Lifelong learning is a cornerstone of the mission for Mirabella at ASU, putting residents "in the heart of an urban oasis bursting with culture, life, learning, and excitement."
Despite Mirabella and its residents filing a number of complaints against Shady Park, the live music venue right across the street, the in-house music scene is thriving at ASU's luxury retirement home.
According to a lawsuit Mirabella filed, the noise levels from the house music venue have caused "ongoing and irreparable" harm to the residents and to the retirement home's reputation.
Soon after the home's initial complaints, Mirabella launched a Musicians-in-Residence program in collaboration with the School of Music, Dance and Theatre this fall semester.
The program selected four graduate students from the school to reside within the senior living community. The students were recruited during the spring.
In return, the musicians, who specialize in vocals and playing various instruments, are responsible for at least one performance a week.
Performances occur all around the complex, with the most popular locations being the lobby, auditorium and lounge, said faculty associate in the School of Music and graduate student studying music performance Ty Chiko.
These performances are not exclusive to the musicians-in-residence, though.
In addition, this program provides an opportunity for external musicians, typically students and student ensembles within the School of Music, to perform in front of an audience and to use Mirabella as a rehearsal space, Chiko said.
From open rehearsals for a saxophone quartet to visiting jazz pianists, musicians can come and fill the halls of the high rise complex with a diverse variety of music.
The musicians-in-residence are also tasked with leading what program coordinator, Chiko describes as a "flex engagement."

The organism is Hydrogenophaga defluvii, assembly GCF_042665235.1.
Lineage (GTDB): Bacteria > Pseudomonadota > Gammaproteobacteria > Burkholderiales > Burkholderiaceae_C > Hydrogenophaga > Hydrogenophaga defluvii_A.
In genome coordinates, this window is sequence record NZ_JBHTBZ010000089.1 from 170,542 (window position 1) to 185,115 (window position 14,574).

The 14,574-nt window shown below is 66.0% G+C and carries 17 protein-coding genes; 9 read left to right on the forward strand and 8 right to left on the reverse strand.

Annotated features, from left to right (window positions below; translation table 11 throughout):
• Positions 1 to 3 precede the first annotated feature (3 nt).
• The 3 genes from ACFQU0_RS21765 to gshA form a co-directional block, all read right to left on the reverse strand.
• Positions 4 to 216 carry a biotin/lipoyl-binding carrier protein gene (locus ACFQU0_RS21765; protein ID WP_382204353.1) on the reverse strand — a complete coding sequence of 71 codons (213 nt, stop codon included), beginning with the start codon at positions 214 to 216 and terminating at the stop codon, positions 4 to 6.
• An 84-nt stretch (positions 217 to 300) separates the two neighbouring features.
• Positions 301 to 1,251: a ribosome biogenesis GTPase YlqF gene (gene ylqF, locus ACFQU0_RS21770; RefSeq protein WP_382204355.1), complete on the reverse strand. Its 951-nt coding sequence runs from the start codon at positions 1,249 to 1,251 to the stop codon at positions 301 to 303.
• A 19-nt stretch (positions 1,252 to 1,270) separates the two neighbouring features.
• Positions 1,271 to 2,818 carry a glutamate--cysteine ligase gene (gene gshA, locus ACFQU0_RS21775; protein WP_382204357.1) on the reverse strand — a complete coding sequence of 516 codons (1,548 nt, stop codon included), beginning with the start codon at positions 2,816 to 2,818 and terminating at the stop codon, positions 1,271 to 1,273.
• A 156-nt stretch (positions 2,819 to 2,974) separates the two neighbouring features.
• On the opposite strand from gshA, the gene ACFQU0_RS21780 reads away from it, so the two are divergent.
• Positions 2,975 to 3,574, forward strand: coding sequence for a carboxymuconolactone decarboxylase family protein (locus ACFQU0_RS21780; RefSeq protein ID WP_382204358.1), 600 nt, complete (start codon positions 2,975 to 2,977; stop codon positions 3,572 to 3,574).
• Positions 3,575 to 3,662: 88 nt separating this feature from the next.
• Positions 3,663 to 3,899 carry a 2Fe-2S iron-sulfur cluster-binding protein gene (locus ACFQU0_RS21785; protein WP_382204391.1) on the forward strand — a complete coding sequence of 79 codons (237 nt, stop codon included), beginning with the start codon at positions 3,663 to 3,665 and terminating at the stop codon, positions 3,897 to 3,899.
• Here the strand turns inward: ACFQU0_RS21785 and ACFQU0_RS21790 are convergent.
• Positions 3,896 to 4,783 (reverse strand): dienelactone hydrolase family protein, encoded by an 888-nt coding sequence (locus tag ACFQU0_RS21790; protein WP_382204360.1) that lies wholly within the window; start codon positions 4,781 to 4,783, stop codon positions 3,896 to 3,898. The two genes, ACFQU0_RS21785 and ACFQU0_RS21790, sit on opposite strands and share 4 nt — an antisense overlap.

While most performances are set up for the musicians to play and the audience to listen, these engagements give the residents an opportunity to get directly involved.
Residents can choose to participate in a ukulele group, a choir or even chamber music.
For the musicians-in-residence though, the dynamics of graduate students living in a retirement home can be interesting.
For Alfredo Bonilla Aguilar, musician-in-residence and graduate student studying music performance, the main concern was having his workplace also be his home.
In order to combat this, "the four of us decided to be very deliberate with our responsibilities," he said, which has helped create a good work-life balance.
As the semester progressed, Bonilla Aguilar has come to value the convenience of the situation, especially having his home, school and work all less than a mile from each other, he said.
Despite the generational gap between her and her neighbors, and the unique spin on the work-from-home format, Abigail Sherrill, musician-in-residence and graduate student studying music therapy, has found the residents to be welcoming and supportive of her and her fellow graduate students.
The residents have warmed to the program and it has created a mutually beneficial situation for everyone involved, she said.
"A lot of people here are just lovers of music and we are excited that we're here to bring all this music to the community," Sherrill said.
Clarification: This story was updated to include information on when the musicians-in-residence were recruited on Nov. 22, 2021, at 12:30 p.m.
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Sophia Balasubramanian currently serves as the Diversity Officer for the State Press. She previously worked on the Echo as an editor and reporter.